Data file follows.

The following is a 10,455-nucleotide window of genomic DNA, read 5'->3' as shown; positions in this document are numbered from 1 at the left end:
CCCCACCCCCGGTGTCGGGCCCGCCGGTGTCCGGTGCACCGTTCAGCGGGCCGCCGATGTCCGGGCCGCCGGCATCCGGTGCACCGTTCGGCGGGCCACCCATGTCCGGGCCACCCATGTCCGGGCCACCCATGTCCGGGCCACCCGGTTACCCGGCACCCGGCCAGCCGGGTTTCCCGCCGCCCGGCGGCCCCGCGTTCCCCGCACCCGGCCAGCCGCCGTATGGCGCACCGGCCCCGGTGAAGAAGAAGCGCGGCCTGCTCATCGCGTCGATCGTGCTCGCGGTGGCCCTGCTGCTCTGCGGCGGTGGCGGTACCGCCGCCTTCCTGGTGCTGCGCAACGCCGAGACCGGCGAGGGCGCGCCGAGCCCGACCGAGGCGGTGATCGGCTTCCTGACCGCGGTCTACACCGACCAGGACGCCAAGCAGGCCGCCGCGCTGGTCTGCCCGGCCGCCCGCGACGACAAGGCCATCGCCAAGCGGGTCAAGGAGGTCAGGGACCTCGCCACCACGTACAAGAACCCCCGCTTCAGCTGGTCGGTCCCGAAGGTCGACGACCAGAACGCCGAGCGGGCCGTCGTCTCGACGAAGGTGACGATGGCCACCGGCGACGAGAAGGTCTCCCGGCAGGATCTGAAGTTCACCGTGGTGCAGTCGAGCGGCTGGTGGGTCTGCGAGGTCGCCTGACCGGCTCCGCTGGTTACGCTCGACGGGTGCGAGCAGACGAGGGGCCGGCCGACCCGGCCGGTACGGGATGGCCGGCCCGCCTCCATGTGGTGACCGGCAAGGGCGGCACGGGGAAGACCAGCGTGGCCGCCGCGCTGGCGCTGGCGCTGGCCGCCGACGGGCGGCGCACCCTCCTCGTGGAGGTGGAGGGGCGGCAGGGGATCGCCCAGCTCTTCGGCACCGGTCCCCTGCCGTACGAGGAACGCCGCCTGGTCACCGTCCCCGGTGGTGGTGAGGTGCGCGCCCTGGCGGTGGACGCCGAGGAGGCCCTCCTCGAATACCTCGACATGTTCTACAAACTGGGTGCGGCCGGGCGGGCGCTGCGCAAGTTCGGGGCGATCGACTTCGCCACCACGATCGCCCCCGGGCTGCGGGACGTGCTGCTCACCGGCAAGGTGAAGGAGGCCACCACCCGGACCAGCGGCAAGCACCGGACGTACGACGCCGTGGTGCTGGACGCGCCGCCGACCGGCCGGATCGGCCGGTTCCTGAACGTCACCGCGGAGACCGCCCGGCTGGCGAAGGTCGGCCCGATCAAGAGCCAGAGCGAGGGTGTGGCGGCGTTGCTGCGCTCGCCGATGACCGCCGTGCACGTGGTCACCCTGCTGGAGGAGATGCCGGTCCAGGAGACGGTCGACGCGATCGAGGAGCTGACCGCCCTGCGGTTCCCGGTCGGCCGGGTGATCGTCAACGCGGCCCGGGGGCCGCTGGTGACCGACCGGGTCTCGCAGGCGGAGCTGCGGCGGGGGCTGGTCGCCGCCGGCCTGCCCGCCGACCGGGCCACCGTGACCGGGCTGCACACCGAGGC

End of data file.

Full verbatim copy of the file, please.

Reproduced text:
The following is a 10,455-nucleotide window of genomic DNA, read 5'->3' as shown; positions in this document are numbered from 1 at the left end:
CCCCACCCCCGGTGTCGGGCCCGCCGGTGTCCGGTGCACCGTTCAGCGGGCCGCCGATGTCCGGGCCGCCGGCATCCGGTGCACCGTTCGGCGGGCCACCCATGTCCGGGCCACCCATGTCCGGGCCACCCATGTCCGGGCCACCCGGTTACCCGGCACCCGGCCAGCCGGGTTTCCCGCCGCCCGGCGGCCCCGCGTTCCCCGCACCCGGCCAGCCGCCGTATGGCGCACCGGCCCCGGTGAAGAAGAAGCGCGGCCTGCTCATCGCGTCGATCGTGCTCGCGGTGGCCCTGCTGCTCTGCGGCGGTGGCGGTACCGCCGCCTTCCTGGTGCTGCGCAACGCCGAGACCGGCGAGGGCGCGCCGAGCCCGACCGAGGCGGTGATCGGCTTCCTGACCGCGGTCTACACCGACCAGGACGCCAAGCAGGCCGCCGCGCTGGTCTGCCCGGCCGCCCGCGACGACAAGGCCATCGCCAAGCGGGTCAAGGAGGTCAGGGACCTCGCCACCACGTACAAGAACCCCCGCTTCAGCTGGTCGGTCCCGAAGGTCGACGACCAGAACGCCGAGCGGGCCGTCGTCTCGACGAAGGTGACGATGGCCACCGGCGACGAGAAGGTCTCCCGGCAGGATCTGAAGTTCACCGTGGTGCAGTCGAGCGGCTGGTGGGTCTGCGAGGTCGCCTGACCGGCTCCGCTGGTTACGCTCGACGGGTGCGAGCAGACGAGGGGCCGGCCGACCCGGCCGGTACGGGATGGCCGGCCCGCCTCCATGTGGTGACCGGCAAGGGCGGCACGGGGAAGACCAGCGTGGCCGCCGCGCTGGCGCTGGCGCTGGCCGCCGACGGGCGGCGCACCCTCCTCGTGGAGGTGGAGGGGCGGCAGGGGATCGCCCAGCTCTTCGGCACCGGTCCCCTGCCGTACGAGGAACGCCGCCTGGTCACCGTCCCCGGTGGTGGTGAGGTGCGCGCCCTGGCGGTGGACGCCGAGGAGGCCCTCCTCGAATACCTCGACATGTTCTACAAACTGGGTGCGGCCGGGCGGGCGCTGCGCAAGTTCGGGGCGATCGACTTCGCCACCACGATCGCCCCCGGGCTGCGGGACGTGCTGCTCACCGGCAAGGTGAAGGAGGCCACCACCCGGACCAGCGGCAAGCACCGGACGTACGACGCCGTGGTGCTGGACGCGCCGCCGACCGGCCGGATCGGCCGGTTCCTGAACGTCACCGCGGAGACCGCCCGGCTGGCGAAGGTCGGCCCGATCAAGAGCCAGAGCGAGGGTGTGGCGGCGTTGCTGCGCTCGCCGATGACCGCCGTGCACGTGGTCACCCTGCTGGAGGAGATGCCGGTCCAGGAGACGGTCGACGCGATCGAGGAGCTGACCGCCCTGCGGTTCCCGGTCGGCCGGGTGATCGTCAACGCGGCCCGGGGGCCGCTGGTGACCGACCGGGTCTCGCAGGCGGAGCTGCGGCGGGGGCTGGTCGCCGCCGGCCTGCCCGCCGACCGGGCCACCGTGACCGGGCTGCACACCGAGGC